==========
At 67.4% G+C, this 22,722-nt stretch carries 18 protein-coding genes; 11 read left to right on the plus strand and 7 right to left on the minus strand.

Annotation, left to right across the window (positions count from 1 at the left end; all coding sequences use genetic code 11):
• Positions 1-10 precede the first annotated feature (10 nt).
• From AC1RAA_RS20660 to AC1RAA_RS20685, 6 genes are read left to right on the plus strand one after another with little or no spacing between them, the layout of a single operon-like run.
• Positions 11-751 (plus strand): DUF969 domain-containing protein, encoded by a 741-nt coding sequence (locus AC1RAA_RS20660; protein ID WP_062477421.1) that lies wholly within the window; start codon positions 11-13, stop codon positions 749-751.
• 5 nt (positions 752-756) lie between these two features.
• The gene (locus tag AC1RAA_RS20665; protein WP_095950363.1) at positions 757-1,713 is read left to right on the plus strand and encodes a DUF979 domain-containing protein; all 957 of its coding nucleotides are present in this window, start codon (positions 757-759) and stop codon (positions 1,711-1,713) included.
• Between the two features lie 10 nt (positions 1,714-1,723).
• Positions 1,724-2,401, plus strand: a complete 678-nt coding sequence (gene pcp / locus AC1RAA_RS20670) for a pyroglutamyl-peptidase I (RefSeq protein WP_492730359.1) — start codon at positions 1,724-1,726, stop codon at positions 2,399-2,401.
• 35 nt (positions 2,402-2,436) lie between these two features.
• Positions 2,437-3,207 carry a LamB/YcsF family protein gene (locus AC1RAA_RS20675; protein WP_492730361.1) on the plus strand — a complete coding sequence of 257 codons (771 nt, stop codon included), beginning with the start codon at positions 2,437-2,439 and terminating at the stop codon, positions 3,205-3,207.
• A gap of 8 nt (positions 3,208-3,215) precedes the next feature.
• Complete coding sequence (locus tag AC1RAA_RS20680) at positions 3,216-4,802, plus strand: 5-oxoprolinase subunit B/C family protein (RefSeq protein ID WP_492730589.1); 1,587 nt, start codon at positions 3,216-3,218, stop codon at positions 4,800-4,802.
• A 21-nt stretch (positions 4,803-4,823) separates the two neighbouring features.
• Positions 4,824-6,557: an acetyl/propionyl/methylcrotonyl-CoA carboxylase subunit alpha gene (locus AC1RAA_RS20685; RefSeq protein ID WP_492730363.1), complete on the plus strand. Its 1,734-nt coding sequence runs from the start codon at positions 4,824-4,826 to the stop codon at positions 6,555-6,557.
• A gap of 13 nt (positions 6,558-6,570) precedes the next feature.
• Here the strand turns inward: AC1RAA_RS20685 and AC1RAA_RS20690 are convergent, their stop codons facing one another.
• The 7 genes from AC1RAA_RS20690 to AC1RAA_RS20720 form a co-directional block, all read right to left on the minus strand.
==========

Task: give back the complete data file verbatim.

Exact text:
At 67.4% G+C, this 22,722-nt stretch carries 18 protein-coding genes; 11 read left to right on the plus strand and 7 right to left on the minus strand.

Annotation, left to right across the window (positions count from 1 at the left end; all coding sequences use genetic code 11):
• Positions 1-10 precede the first annotated feature (10 nt).
• From AC1RAA_RS20660 to AC1RAA_RS20685, 6 genes are read left to right on the plus strand one after another with little or no spacing between them, the layout of a single operon-like run.
• Positions 11-751 (plus strand): DUF969 domain-containing protein, encoded by a 741-nt coding sequence (locus AC1RAA_RS20660; protein ID WP_062477421.1) that lies wholly within the window; start codon positions 11-13, stop codon positions 749-751.
• 5 nt (positions 752-756) lie between these two features.
• The gene (locus tag AC1RAA_RS20665; protein WP_095950363.1) at positions 757-1,713 is read left to right on the plus strand and encodes a DUF979 domain-containing protein; all 957 of its coding nucleotides are present in this window, start codon (positions 757-759) and stop codon (positions 1,711-1,713) included.
• Between the two features lie 10 nt (positions 1,714-1,723).
• Positions 1,724-2,401, plus strand: a complete 678-nt coding sequence (gene pcp / locus AC1RAA_RS20670) for a pyroglutamyl-peptidase I (RefSeq protein WP_492730359.1) — start codon at positions 1,724-1,726, stop codon at positions 2,399-2,401.
• 35 nt (positions 2,402-2,436) lie between these two features.
• Positions 2,437-3,207 carry a LamB/YcsF family protein gene (locus AC1RAA_RS20675; protein WP_492730361.1) on the plus strand — a complete coding sequence of 257 codons (771 nt, stop codon included), beginning with the start codon at positions 2,437-2,439 and terminating at the stop codon, positions 3,205-3,207.
• A gap of 8 nt (positions 3,208-3,215) precedes the next feature.
• Complete coding sequence (locus tag AC1RAA_RS20680) at positions 3,216-4,802, plus strand: 5-oxoprolinase subunit B/C family protein (RefSeq protein ID WP_492730589.1); 1,587 nt, start codon at positions 3,216-3,218, stop codon at positions 4,800-4,802.
• A 21-nt stretch (positions 4,803-4,823) separates the two neighbouring features.
• Positions 4,824-6,557: an acetyl/propionyl/methylcrotonyl-CoA carboxylase subunit alpha gene (locus AC1RAA_RS20685; RefSeq protein ID WP_492730363.1), complete on the plus strand. Its 1,734-nt coding sequence runs from the start codon at positions 4,824-4,826 to the stop codon at positions 6,555-6,557.
• A gap of 13 nt (positions 6,558-6,570) precedes the next feature.
• Here the strand turns inward: AC1RAA_RS20685 and AC1RAA_RS20690 are convergent, their stop codons facing one another.
• The 7 genes from AC1RAA_RS20690 to AC1RAA_RS20720 form a co-directional block, all read right to left on the minus strand.